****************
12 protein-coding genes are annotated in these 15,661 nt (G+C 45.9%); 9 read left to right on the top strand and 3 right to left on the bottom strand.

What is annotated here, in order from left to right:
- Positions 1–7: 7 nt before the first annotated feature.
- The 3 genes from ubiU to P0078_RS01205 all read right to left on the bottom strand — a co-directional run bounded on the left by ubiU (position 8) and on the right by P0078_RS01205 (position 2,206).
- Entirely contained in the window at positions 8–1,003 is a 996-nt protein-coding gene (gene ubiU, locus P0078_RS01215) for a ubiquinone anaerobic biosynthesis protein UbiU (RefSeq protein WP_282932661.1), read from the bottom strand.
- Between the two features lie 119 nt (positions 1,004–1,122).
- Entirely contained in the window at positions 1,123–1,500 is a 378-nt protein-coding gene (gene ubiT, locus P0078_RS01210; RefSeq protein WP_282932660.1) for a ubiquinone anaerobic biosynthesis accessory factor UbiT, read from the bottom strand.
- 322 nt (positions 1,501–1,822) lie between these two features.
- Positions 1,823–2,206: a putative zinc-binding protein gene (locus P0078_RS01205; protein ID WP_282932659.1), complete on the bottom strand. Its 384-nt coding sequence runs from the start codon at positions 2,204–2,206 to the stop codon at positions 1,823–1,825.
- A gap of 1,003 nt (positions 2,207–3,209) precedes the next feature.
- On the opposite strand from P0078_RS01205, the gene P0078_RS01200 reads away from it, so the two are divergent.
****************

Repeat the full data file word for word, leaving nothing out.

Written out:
12 protein-coding genes are annotated in these 15,661 nt (G+C 45.9%); 9 read left to right on the top strand and 3 right to left on the bottom strand.

What is annotated here, in order from left to right:
- Positions 1–7: 7 nt before the first annotated feature.
- The 3 genes from ubiU to P0078_RS01205 all read right to left on the bottom strand — a co-directional run bounded on the left by ubiU (position 8) and on the right by P0078_RS01205 (position 2,206).
- Entirely contained in the window at positions 8–1,003 is a 996-nt protein-coding gene (gene ubiU, locus P0078_RS01215) for a ubiquinone anaerobic biosynthesis protein UbiU (RefSeq protein WP_282932661.1), read from the bottom strand.
- Between the two features lie 119 nt (positions 1,004–1,122).
- Entirely contained in the window at positions 1,123–1,500 is a 378-nt protein-coding gene (gene ubiT, locus P0078_RS01210; RefSeq protein WP_282932660.1) for a ubiquinone anaerobic biosynthesis accessory factor UbiT, read from the bottom strand.
- 322 nt (positions 1,501–1,822) lie between these two features.
- Positions 1,823–2,206: a putative zinc-binding protein gene (locus P0078_RS01205; protein ID WP_282932659.1), complete on the bottom strand. Its 384-nt coding sequence runs from the start codon at positions 2,204–2,206 to the stop codon at positions 1,823–1,825.
- A gap of 1,003 nt (positions 2,207–3,209) precedes the next feature.
- On the opposite strand from P0078_RS01205, the gene P0078_RS01200 reads away from it, so the two are divergent.